The Green Sheet Online Edition
May 08, 2017 • Issue 17:05:01
Keep customers happy, improve your bottom line
Competitors may try to copy your business model, products and pricing, but they can't copy you and your unique style of doing business. That's why it makes sense to cultivate your customer relationships. It's well known that it costs more to acquire new customers than to keep existing customers happy. It's also true that customer loyalty is directly tied to customer longevity. Simply put, the longer customers stay with you, the more loyal they become, making it less likely they will leave when your competitors try to lure them away.
When you continuously delight your customers, they will keep coming back. When they are really delighted, they won't think of you as a vendor; they'll think of you as a partner.
Tips to foster longevity
Here are additional ways to foster long-term relationships with customers:
- Respect your customers: Whether your customers are global retailers or mom-and-pops, they deserve an elite experience. Be respectful of their time: react quickly to their calls and give them your full attention in face-to-face meetings. Be proactive, too: check in routinely to ensure everything is working smoothly. It's often the little things that make a big difference in the way your merchants think about you.
- Practice random acts of kindness: Make thoughtfulness a habit and a part of your culture; encourage your staff to perform at least one act of kindness every day. For instance, call one customer each day and thank them for their business, or call your vendors and thank them for their support. These feel-good things don't take much effort, but people remember them.
- Go the extra mile: Delight your customers with unexpected small rewards. Thank them for their business, and remind them you are a small business owner, too. For example, if you've sold a merchant a new POS system, give the merchant a free toner cartridge refill after three months. Include a note saying, "You're probably close to running out, so I'm sending you this first refill with my compliments." These kind gestures don't cost much but can repay many times over in customer loyalty and word-of-mouth referrals.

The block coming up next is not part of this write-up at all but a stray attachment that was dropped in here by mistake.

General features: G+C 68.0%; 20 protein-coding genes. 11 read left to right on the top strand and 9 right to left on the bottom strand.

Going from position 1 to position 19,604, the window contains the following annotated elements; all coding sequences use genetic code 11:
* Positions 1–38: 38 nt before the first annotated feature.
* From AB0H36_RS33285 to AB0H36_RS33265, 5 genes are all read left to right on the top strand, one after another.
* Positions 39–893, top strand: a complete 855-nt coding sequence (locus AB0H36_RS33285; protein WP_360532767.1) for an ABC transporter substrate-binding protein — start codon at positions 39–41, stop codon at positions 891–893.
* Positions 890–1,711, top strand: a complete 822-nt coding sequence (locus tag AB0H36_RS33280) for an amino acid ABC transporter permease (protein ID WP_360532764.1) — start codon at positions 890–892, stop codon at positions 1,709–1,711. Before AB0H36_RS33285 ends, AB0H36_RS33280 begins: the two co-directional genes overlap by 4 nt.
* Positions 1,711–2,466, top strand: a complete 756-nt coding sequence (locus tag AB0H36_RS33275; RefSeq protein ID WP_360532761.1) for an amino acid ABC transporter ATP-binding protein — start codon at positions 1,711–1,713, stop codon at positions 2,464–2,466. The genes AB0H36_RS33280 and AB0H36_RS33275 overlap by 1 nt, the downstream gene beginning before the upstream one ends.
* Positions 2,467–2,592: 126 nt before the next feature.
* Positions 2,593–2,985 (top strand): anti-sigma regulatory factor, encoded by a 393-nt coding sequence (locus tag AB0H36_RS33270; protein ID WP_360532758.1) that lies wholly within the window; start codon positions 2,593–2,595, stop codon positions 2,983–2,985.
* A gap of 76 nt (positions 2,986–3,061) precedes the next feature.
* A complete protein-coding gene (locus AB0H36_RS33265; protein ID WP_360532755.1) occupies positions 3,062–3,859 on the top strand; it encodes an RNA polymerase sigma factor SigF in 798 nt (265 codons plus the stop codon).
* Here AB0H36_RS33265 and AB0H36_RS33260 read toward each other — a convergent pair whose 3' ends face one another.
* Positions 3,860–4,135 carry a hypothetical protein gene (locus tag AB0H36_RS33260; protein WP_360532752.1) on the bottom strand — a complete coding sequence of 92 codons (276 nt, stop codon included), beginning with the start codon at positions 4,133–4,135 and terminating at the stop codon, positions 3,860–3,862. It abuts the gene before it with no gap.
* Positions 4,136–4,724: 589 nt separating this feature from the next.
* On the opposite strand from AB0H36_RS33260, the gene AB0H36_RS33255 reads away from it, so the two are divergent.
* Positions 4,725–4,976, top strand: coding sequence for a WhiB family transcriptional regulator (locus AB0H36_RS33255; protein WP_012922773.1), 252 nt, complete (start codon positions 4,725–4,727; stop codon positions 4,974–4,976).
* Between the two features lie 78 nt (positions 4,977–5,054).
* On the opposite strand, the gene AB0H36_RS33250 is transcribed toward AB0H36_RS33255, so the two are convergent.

- Keep your customers informed: No one likes being kept in the dark. It's important to keep merchants informed of shipment delays, changes in interchange pricing, and trends in the ever-changing compliance and regulatory environments. Let them know immediately whenever an expected delivery is delayed, and try to compensate them for any inconvenience by providing an extra product or service. Your efforts to keep merchants up to date will demonstrate that you care about them and value their business.
- Stay in communication: Isn't it nice to be appreciated? Take time to thank your merchants for doing business with you. Get in the habit of saying thank you after every sale. And after the initial sale, it's even more important to stay in touch with your customers. Make a point of checking in, if not every month, at least once a quarter with a phone call to thank them and ask if everything is going OK.
Melissa Christensen, who heads up relationship management at DigiPay Solutions, has a quarterly call plan in place. "Our clients appreciate the call to not only catch up, but also to warn us as to potential problems to fix, or opportunities for cross sales," she said. "We've found that the more products a client has with us, the less likely it is for them to leave us."
- Under promise and over deliver: In our industry, perception is real to your merchant. Let's say your merchant orders a new terminal that usually takes three days to deliver. You quote a three-day delivery, and the goods arrive on time. The merchant gets what's expected – but nothing more. What if you quote a five-day delivery? That way, if the goods arrive in three days, as they normally do, you can arrange for early delivery, and your merchant's perception of your service will go up.
Remember, it's harder to sell a new merchant than to retain one. And your existing merchants are already bringing you residuals – something to always think about.
Mike Ackerman is President of DigiPay Solutions Inc., which specializes in high-risk, high-volume, card-not-present and business-to-business merchant services. Contact him at email@example.com.
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